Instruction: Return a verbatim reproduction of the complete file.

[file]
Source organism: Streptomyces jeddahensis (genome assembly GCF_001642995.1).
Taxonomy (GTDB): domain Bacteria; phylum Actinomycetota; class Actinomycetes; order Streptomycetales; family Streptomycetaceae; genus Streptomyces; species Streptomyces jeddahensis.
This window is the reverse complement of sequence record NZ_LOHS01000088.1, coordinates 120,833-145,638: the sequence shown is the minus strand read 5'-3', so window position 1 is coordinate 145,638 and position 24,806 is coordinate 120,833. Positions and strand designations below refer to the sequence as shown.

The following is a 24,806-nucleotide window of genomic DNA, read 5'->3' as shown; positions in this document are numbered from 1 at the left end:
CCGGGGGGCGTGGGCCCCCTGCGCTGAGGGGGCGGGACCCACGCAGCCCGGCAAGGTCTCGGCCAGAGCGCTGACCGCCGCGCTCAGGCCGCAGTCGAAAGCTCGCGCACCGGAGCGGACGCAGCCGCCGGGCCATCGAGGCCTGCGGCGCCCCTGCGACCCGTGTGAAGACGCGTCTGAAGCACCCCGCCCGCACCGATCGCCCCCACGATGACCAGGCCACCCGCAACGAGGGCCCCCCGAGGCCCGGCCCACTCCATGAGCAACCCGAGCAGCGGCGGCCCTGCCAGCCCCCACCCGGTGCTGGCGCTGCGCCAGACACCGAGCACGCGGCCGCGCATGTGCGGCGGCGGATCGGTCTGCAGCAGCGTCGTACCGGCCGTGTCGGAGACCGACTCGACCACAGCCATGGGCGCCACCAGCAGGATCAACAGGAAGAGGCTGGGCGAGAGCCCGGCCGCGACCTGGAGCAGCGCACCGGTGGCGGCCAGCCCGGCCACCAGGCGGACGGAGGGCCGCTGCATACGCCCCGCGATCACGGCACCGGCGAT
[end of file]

Source organism: Streptomyces jeddahensis (genome assembly GCF_001642995.1).
Taxonomy (GTDB): domain Bacteria; phylum Actinomycetota; class Actinomycetes; order Streptomycetales; family Streptomycetaceae; genus Streptomyces; species Streptomyces jeddahensis.
This window is the reverse complement of sequence record NZ_LOHS01000088.1, coordinates 120,833-145,638: the sequence shown is the minus strand read 5'-3', so window position 1 is coordinate 145,638 and position 24,806 is coordinate 120,833. Positions and strand designations below refer to the sequence as shown.

The following is a 24,806-nucleotide window of genomic DNA, read 5'->3' as shown; positions in this document are numbered from 1 at the left end:
CCGGGGGGCGTGGGCCCCCTGCGCTGAGGGGGCGGGACCCACGCAGCCCGGCAAGGTCTCGGCCAGAGCGCTGACCGCCGCGCTCAGGCCGCAGTCGAAAGCTCGCGCACCGGAGCGGACGCAGCCGCCGGGCCATCGAGGCCTGCGGCGCCCCTGCGACCCGTGTGAAGACGCGTCTGAAGCACCCCGCCCGCACCGATCGCCCCCACGATGACCAGGCCACCCGCAACGAGGGCCCCCCGAGGCCCGGCCCACTCCATGAGCAACCCGAGCAGCGGCGGCCCTGCCAGCCCCCACCCGGTGCTGGCGCTGCGCCAGACACCGAGCACGCGGCCGCGCATGTGCGGCGGCGGATCGGTCTGCAGCAGCGTCGTACCGGCCGTGTCGGAGACCGACTCGACCACAGCCATGGGCGCCACCAGCAGGATCAACAGGAAGAGGCTGGGCGAGAGCCCGGCCGCGACCTGGAGCAGCGCACCGGTGGCGGCCAGCCCGGCCACCAGGCGGACGGAGGGCCGCTGCATACGCCCCGCGATCACGGCACCGGCGAT